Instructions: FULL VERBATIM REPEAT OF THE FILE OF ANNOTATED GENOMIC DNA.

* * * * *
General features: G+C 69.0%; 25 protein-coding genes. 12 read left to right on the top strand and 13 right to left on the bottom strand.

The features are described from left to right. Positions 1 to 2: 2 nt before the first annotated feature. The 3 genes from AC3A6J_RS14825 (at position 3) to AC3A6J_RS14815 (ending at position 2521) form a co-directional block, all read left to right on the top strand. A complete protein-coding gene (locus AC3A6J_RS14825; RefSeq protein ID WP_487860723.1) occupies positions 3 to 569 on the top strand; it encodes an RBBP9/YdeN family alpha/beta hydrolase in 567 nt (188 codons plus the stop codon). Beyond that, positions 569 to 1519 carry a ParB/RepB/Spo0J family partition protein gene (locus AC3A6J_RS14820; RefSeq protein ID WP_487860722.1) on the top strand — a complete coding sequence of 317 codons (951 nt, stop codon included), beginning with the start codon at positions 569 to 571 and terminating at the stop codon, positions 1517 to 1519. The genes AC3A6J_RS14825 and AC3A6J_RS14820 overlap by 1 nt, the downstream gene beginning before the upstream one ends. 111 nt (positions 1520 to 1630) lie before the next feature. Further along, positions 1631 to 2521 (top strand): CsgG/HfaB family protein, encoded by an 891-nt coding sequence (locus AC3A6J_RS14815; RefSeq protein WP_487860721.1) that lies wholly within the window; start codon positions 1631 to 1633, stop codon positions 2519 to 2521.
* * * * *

General features: G+C 69.0%; 25 protein-coding genes. 12 read left to right on the top strand and 13 right to left on the bottom strand.

The features are described from left to right. Positions 1 to 2: 2 nt before the first annotated feature. The 3 genes from AC3A6J_RS14825 (at position 3) to AC3A6J_RS14815 (ending at position 2521) form a co-directional block, all read left to right on the top strand. A complete protein-coding gene (locus AC3A6J_RS14825; RefSeq protein ID WP_487860723.1) occupies positions 3 to 569 on the top strand; it encodes an RBBP9/YdeN family alpha/beta hydrolase in 567 nt (188 codons plus the stop codon). Beyond that, positions 569 to 1519 carry a ParB/RepB/Spo0J family partition protein gene (locus AC3A6J_RS14820; RefSeq protein ID WP_487860722.1) on the top strand — a complete coding sequence of 317 codons (951 nt, stop codon included), beginning with the start codon at positions 569 to 571 and terminating at the stop codon, positions 1517 to 1519. The genes AC3A6J_RS14825 and AC3A6J_RS14820 overlap by 1 nt, the downstream gene beginning before the upstream one ends. 111 nt (positions 1520 to 1630) lie before the next feature. Further along, positions 1631 to 2521 (top strand): CsgG/HfaB family protein, encoded by an 891-nt coding sequence (locus AC3A6J_RS14815; RefSeq protein WP_487860721.1) that lies wholly within the window; start codon positions 1631 to 1633, stop codon positions 2519 to 2521.